Keeping your feet facing down
Businesses should ensure safety measures are put in place to avoid costly slips and falls in the workplace. GREG BOSWARVA, owner of Supersafe Systems – a market leader in anti-slip products – explains how this can be achieved.
Although there are no statistics available in South Africa specifically on slip and fall accidents, the country’s incidences must bear some relation to the reported information regarding such accidents from the United States (US) and the United Kingdom (UK).
The US Occupational Safety and Health Administration (OSHA) reports that slipping and falling account for 15 percent of all accidental deaths; second only to motor vehicle accidents. The costs of injuries due to slipping exceed US$100 billion (nearly R1 230 billion) each year.
A National US Health Survey indicates that one in 15 people incurs a home injury requiring medical attention every year, with slip and fall injuries forming the bulk of these. Around 28 000 people are killed every year by unintentional home injuries, and, of these, about 11 000 are related to slips and falls.
The US National Safety Council reports that 170 000 people are injured in bathtubs and showers. It adds that over 800 000 injuries occur on floor surfaces for various reasons each year.
In the UK, the single most common cause of non-fatal injuries to employees is slipping or falling, and the European Foundation ranks these as the second-highest common cause of injuries in eight European countries.
However, workplace injuries in South Africa constitute a high proportion of risk. Those in clerical and administrative occupations suffer 14,41 percent of all reported occupational health and safety accidents involving compensation claims. Loss incidents involving office equipment make up 3,79 percent of all accidents.
Claims with the South African Compensation Commissioner reveal a saga of constant losses in human life, quality of life and suffering related to loss of skills and productivity, making the prevention of slip and fall components imperative. Total claims in recent years have averaged around 200 000 to 220 000 per annum.
What causes slips and trips?
Slips happen where there is too little friction or traction between the footwear and the walking surface.
Common causes of slips are wet or oily surfaces; occasional spills; weather hazards; loose, un-anchored rugs or mats; flooring, or other walking surfaces that do not have the same degree of traction in all areas.
Trips happen when your foot collides with an object causing you to lose your balance and eventually fall.
Some common causes of tripping are an obstructed view; poor lighting; clutter in your way; wrinkled carpeting; uncovered cables; bottom drawers not being closed; or uneven walking surfaces – such as steps or thresholds.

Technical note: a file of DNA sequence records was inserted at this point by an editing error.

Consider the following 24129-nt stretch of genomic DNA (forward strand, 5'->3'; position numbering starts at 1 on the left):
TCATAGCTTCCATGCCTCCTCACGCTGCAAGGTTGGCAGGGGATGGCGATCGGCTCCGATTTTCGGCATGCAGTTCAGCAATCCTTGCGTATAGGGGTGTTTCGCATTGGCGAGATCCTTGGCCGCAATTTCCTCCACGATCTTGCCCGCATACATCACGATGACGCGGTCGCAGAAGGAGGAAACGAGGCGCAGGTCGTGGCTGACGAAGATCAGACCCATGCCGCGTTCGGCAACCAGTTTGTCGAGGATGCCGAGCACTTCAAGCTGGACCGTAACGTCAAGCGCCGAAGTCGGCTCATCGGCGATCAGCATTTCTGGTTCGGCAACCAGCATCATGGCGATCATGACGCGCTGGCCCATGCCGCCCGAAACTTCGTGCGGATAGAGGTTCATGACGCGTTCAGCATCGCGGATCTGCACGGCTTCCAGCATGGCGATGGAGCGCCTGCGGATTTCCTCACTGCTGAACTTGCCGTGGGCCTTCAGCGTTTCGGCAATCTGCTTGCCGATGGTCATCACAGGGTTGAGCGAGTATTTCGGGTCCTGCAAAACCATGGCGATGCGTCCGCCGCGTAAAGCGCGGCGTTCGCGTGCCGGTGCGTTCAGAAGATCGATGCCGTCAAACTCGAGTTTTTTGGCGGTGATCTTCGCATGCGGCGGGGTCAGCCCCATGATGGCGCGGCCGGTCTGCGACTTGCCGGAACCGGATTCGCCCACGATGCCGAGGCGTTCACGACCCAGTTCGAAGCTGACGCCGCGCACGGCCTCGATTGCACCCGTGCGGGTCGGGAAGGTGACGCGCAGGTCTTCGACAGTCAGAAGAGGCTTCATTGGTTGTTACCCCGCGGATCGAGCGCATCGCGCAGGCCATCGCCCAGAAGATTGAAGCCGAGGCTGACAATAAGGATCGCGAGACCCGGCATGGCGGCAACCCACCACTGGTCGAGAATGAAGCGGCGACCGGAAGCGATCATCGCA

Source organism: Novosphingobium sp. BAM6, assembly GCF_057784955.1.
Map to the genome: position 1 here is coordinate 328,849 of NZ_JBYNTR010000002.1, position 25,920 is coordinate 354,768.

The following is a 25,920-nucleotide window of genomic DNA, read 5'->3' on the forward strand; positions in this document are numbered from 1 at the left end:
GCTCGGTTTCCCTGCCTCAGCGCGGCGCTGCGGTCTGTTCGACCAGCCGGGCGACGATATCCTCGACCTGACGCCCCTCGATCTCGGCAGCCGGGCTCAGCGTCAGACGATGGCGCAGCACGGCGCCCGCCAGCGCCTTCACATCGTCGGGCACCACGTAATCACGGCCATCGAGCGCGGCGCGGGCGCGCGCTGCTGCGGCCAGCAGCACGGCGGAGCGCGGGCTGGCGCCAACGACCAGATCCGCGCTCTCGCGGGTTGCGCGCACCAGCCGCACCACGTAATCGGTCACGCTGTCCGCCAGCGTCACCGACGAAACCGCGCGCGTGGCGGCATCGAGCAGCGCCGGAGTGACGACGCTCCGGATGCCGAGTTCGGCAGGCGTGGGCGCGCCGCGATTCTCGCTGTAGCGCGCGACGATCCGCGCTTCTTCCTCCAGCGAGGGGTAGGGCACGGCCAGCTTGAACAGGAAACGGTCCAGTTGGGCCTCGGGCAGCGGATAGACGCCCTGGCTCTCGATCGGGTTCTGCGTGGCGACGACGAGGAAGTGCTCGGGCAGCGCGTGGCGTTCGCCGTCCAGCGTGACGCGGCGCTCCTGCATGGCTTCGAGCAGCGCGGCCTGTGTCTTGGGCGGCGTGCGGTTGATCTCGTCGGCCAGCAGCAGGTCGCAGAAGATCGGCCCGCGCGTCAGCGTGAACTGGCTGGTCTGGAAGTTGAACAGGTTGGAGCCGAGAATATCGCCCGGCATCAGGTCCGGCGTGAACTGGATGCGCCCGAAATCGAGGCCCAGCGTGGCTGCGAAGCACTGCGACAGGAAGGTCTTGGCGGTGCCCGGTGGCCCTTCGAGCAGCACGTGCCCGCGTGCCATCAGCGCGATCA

Both slips and trips result from some kind of unintended, or unexpected, change in the contact between the feet, ground or walking surface. This shows that good housekeeping, the quality of the flooring, selection of proper footwear, type of stair treads and an appropriate pace of walking are critical for preventing fall accidents.
Good housekeeping is the first and most important level for preventing falls due to slips and trips. It includes cleaning all spills immediately; marking spills and wet areas; mopping or sweeping debris from floors; removing obstacles from walkways; and always keeping walkways free of clutter.
It also requires securing (through tacking or taping) mats, rugs and carpets that do not lie flat; always closing filing cabinet or storage drawers; covering cables that cross walkways; keeping work areas and walkways well lit; and replacing used light bulbs and faulty switches.
Without good housekeeping practices, any other preventive measures, such as installation of sophisticated flooring, speciality footwear or training on techniques of walking and safe falling, will never be fully effective.
If you cannot remove the hazard then ensure that you control it. Recoating or replacing floors, installing stair treads with durable non-slip capabilities, and installing mats, pressure-sensitive abrasive strips or adhesive-filled paint on coating, metal or synthetic decking can further improve safety and reduce the risk of falling.
However, it is critical to remember that hi-tech flooring and treads still require good housekeeping. In addition, resilient, non-slippery flooring and stair treads (such as rubber and encapsulated grits and some vinyl flooring) prevent or reduce foot fatigue and contribute to slip prevention measures.
Who is responsible?
Slip and fall accidents are almost all directly connected to the floor – either you slip on it, or you fall on it. So, who is responsible for an injury resulting from a slip and fall accident?
As we have seen, many thousands of people are injured each year – some very seriously – when they slip or trip and fall on a “dangerous floor”, a flight of stairs, or a rough patch of ground.
Sometimes property owners are responsible for the accident, and sometimes they (or the company) are not.
While there is no precise way to determine when someone else is legally responsible for something on which you slip and trip, cases turn on whether the property owner acted carefully so that the slipping or tripping was not likely to happen – and whether the victim was careless in not seeing or avoiding the accident.
In conclusion, being mindful of the risk of slips and falls, and using the right preventative materials can avoid a property owner a potential law suit or workplace injury.